2019 was a year of saturation and standstill

2019 was a challenging year. We all probably didn’t have much time to really get serious about anything other than what was immediately and constantly happening. Never have the answers to our questions been so short and never have so many people written to us that unfortunately they don’t have time to participate this year.

We interpret this on the one hand as a phenomenon of last year, but also as a sign of a certain saturation: Andy of Partizan writes that he has a hard time formulating a discovery of the year. Roger Brügger and Martin Droeser feel the same way, and Fabio from Broken City even notes that craft beer does not excite him as much as it used to. “Am I bored or nostalgic,” he asks himself. The amount of distraction that is constantly and everywhere present these days can also be seen in the contributions that talk about an internet and/or social media break.

Nevertheless, there are plenty of very exciting findings in all the answers this year as well. We are doing this review because (secret) tips are repeatedly given in the responses: Stefan Hahn, for example, praises the beer garden of the Weltenburg monastery brewery, Julien of Chien Bleu suggests we visit the Dart Club in Lyon and Max of Five Points suggests Bohemian Place in London.

Secondly, the answers allow us to feel the pulse of the “scene”. This in accordance with our goal for this blog to not only write fanboy posts, but also to critically question what is happening, what is not happening or what should happen. In doing so, we rely on many answers from Switzerland, but we can reflect the findings with feedback from Europeans, US-Americans or Australians. Stefan of Brauwolf does this himself when he says that compared to “other countries in Europe, we still have a lot of catching up to do”. With this blog post we provide an opportunity to kickstart a discussion based on a variety of people and opinions.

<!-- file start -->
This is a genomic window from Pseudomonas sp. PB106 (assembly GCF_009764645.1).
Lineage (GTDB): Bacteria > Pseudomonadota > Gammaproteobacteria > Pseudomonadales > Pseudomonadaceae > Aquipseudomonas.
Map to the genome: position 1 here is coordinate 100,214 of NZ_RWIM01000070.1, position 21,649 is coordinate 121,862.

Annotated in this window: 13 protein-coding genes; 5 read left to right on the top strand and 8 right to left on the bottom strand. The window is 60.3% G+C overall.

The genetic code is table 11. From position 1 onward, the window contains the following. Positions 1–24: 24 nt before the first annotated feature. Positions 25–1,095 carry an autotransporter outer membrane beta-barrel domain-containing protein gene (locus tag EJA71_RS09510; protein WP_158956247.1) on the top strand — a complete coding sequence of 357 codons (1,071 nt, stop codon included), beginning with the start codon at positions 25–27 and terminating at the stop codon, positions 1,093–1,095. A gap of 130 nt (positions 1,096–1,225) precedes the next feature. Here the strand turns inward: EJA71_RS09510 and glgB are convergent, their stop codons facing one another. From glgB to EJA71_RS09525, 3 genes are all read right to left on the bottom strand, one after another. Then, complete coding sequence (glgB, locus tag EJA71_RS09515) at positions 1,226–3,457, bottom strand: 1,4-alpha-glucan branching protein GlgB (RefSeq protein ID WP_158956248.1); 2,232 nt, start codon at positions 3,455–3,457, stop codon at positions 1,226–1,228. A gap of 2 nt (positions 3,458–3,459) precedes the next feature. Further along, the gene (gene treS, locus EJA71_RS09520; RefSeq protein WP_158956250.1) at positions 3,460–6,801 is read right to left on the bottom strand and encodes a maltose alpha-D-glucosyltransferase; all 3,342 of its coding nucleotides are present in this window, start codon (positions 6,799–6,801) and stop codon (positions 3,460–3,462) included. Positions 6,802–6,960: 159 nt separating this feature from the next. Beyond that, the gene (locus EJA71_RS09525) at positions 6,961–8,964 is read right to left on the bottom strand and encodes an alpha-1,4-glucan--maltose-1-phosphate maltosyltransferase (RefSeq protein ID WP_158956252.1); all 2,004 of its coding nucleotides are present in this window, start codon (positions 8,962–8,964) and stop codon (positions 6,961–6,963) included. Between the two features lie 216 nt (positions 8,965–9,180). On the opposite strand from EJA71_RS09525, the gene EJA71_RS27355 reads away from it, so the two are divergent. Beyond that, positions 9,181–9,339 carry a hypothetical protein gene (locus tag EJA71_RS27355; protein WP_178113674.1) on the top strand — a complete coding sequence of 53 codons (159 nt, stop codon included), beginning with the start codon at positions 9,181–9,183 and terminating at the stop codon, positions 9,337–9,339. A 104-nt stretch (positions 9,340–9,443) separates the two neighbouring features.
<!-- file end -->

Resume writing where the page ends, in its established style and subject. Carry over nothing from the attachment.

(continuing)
Standstill is regression

The fact that people find it difficult to bring “new things” up for discussion indicates that little progress has been made in the Swiss craft beer scene. Perhaps except for several bars that have opened especially in French-speaking Switzerland. Particularly the Cylure Binchroom in Lausanne, many people seem to like it. However, this progress is going too slowly for Martin of Sudwerk: he recognises a large selection of beers at festivals, but not in restaurants. One such festival – the Beer Dome Basel – seems to have thrilled the scene, as the festival is often mentioned. The Swiss are still enthusiastic about À Tue-Tête. Brausyndikat from Zurich also gets several nods and thus can claim to be the newcomer of 2019. Stefan of Brauwolf mentions another great development in Switzerland, namely the mobile can filler from Lab63. According to Stefan, this shows that innovative people are willing to invest in the craft beer scene in Switzerland.

It is generally remarkable that Switzerland is not mentioned in the contributions of non-Swiss people. However, they mention places in Prague, Dijon, Berlin, Oslo, Leipzig, Bangkok. While other countries have been able to position themselves on the map, Switzerland seems to be having difficulty doing so. Perhaps the next point offers an indication of why this is so (although there are obviously other possible reasons).

Swiss beer is worse or better than its reputation

Something continues to worry many people: the quality of Swiss beers (but not only Swiss, because Jonny from the Craft Beer Channel also wants small breweries to take recipe development and quality assurance seriously). This is where the participants disagree, but Bov speaks on behalf of many when he calls for a better average quality in the Swiss offer.

On the other side of this divide are people like Karin of Barfuss and David of Craftbrew.ch/Old Hill Brewery. They call on the Swiss to drink more local beer and criticize the import by airfreight as ecological nonsense. But if Swiss beer is really so bad, who can blame the customers for switching to foreign beer? Stefan of Brauwolf also notes this, as he is worried about even more imported beers in 2020. As a solution he suggests that “as Swiss brewers we should improve our quality so that [imports] are less desirable”. [One way to find out how good a beer really is is the B&R Beer Contest. Considering how few Swiss brewers use this opportunity, and the arrogance with which they comment on not participating, is a recurring indication that many brewers are not at all interested in how a neutral jury thinks about their beers. Which then is an indication of how serious many brewers are about really dealing with their own quality – ed.].